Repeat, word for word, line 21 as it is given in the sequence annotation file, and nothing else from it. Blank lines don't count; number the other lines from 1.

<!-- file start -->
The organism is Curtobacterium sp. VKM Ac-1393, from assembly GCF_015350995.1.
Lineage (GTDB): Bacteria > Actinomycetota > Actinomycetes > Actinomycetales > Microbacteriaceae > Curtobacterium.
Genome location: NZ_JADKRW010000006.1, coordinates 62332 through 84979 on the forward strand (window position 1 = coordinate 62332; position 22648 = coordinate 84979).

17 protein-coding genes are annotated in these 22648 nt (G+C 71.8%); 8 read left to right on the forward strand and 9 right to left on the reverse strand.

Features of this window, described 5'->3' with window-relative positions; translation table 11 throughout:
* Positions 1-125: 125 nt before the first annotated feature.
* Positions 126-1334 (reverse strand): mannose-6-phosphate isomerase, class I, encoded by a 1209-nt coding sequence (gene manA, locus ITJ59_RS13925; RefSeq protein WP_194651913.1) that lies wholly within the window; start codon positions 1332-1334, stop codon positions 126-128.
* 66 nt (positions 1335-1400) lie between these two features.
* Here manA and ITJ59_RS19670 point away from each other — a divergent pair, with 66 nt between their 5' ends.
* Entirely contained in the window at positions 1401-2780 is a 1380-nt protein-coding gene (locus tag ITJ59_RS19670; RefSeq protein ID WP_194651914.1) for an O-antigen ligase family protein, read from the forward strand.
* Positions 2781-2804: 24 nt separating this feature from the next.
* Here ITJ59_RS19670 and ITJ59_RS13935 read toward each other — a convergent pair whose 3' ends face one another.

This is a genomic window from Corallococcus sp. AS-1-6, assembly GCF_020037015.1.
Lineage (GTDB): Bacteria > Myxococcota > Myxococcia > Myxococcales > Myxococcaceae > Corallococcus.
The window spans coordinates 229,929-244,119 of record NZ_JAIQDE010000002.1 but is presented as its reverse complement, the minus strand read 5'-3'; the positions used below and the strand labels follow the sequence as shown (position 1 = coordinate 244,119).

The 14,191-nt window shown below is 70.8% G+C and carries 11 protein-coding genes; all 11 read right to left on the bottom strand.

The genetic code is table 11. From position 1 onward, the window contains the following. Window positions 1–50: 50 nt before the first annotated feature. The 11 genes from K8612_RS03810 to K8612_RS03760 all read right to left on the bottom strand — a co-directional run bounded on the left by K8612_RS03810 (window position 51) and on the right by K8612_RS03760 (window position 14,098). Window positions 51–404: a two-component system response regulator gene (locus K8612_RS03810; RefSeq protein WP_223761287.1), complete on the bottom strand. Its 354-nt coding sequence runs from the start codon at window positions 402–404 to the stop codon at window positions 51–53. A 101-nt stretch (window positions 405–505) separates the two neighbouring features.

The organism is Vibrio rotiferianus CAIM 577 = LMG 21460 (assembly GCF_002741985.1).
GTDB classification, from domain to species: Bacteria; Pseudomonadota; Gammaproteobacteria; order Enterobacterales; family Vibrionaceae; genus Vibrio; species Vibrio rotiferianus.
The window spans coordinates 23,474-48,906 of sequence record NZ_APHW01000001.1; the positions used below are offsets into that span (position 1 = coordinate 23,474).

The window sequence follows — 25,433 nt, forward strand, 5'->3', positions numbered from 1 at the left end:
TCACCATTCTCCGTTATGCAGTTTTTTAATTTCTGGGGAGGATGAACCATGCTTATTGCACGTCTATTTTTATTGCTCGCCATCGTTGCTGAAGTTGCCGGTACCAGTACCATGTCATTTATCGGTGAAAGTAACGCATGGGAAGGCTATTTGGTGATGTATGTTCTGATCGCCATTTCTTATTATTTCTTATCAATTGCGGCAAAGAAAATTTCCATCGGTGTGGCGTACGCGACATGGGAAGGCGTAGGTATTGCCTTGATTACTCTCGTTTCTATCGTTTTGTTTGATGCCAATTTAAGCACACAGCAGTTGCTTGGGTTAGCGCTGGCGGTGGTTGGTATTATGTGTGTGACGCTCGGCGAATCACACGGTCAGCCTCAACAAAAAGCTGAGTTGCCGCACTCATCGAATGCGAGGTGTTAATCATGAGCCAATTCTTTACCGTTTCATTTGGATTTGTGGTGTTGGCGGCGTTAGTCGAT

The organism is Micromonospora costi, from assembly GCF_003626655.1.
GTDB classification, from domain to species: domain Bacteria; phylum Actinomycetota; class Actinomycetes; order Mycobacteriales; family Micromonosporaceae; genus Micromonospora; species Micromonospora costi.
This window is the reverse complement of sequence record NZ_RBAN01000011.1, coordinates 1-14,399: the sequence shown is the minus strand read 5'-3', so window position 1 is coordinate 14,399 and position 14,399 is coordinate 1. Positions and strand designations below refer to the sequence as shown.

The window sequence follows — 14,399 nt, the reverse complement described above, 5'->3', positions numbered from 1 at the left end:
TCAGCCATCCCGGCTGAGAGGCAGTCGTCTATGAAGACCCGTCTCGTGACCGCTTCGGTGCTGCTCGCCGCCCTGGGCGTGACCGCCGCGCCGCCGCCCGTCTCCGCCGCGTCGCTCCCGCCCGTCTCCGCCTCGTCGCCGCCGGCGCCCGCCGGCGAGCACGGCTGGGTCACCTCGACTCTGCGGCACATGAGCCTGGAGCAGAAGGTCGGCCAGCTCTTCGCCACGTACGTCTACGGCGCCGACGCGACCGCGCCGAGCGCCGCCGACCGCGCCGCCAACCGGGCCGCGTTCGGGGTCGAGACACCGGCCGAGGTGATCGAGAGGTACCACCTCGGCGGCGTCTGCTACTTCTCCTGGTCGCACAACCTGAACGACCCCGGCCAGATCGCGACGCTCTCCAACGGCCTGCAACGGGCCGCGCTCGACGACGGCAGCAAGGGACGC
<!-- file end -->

The window sequence follows — 25,433 nt, forward strand, 5'->3', positions numbered from 1 at the left end: